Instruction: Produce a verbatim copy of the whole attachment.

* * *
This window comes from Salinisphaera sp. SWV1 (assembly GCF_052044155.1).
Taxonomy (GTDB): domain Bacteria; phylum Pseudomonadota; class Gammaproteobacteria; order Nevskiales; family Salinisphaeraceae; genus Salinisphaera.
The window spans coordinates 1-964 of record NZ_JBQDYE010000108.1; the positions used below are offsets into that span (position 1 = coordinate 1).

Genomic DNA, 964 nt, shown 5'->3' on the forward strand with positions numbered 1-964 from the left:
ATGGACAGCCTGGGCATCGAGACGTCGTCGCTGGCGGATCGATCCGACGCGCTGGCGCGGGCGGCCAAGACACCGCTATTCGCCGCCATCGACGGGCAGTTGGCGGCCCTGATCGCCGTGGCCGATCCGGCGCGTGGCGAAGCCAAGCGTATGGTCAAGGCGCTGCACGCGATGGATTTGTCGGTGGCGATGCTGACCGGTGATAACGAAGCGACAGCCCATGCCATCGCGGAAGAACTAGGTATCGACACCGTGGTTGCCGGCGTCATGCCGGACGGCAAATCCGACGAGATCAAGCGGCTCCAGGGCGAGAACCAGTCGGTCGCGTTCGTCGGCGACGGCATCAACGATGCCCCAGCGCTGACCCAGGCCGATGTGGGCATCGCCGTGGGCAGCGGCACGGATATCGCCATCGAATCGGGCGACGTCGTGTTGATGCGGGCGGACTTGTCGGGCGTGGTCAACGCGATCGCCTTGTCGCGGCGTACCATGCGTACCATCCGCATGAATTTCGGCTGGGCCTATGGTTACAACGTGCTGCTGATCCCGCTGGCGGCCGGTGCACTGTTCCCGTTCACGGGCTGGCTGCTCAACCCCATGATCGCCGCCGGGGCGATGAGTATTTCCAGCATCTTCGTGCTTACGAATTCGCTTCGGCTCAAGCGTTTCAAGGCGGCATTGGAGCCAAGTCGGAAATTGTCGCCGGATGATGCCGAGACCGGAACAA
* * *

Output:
This window comes from Salinisphaera sp. SWV1 (assembly GCF_052044155.1).
Taxonomy (GTDB): domain Bacteria; phylum Pseudomonadota; class Gammaproteobacteria; order Nevskiales; family Salinisphaeraceae; genus Salinisphaera.
The window spans coordinates 1-964 of record NZ_JBQDYE010000108.1; the positions used below are offsets into that span (position 1 = coordinate 1).

Genomic DNA, 964 nt, shown 5'->3' on the forward strand with positions numbered 1-964 from the left:
ATGGACAGCCTGGGCATCGAGACGTCGTCGCTGGCGGATCGATCCGACGCGCTGGCGCGGGCGGCCAAGACACCGCTATTCGCCGCCATCGACGGGCAGTTGGCGGCCCTGATCGCCGTGGCCGATCCGGCGCGTGGCGAAGCCAAGCGTATGGTCAAGGCGCTGCACGCGATGGATTTGTCGGTGGCGATGCTGACCGGTGATAACGAAGCGACAGCCCATGCCATCGCGGAAGAACTAGGTATCGACACCGTGGTTGCCGGCGTCATGCCGGACGGCAAATCCGACGAGATCAAGCGGCTCCAGGGCGAGAACCAGTCGGTCGCGTTCGTCGGCGACGGCATCAACGATGCCCCAGCGCTGACCCAGGCCGATGTGGGCATCGCCGTGGGCAGCGGCACGGATATCGCCATCGAATCGGGCGACGTCGTGTTGATGCGGGCGGACTTGTCGGGCGTGGTCAACGCGATCGCCTTGTCGCGGCGTACCATGCGTACCATCCGCATGAATTTCGGCTGGGCCTATGGTTACAACGTGCTGCTGATCCCGCTGGCGGCCGGTGCACTGTTCCCGTTCACGGGCTGGCTGCTCAACCCCATGATCGCCGCCGGGGCGATGAGTATTTCCAGCATCTTCGTGCTTACGAATTCGCTTCGGCTCAAGCGTTTCAAGGCGGCATTGGAGCCAAGTCGGAAATTGTCGCCGGATGATGCCGAGACCGGAACAA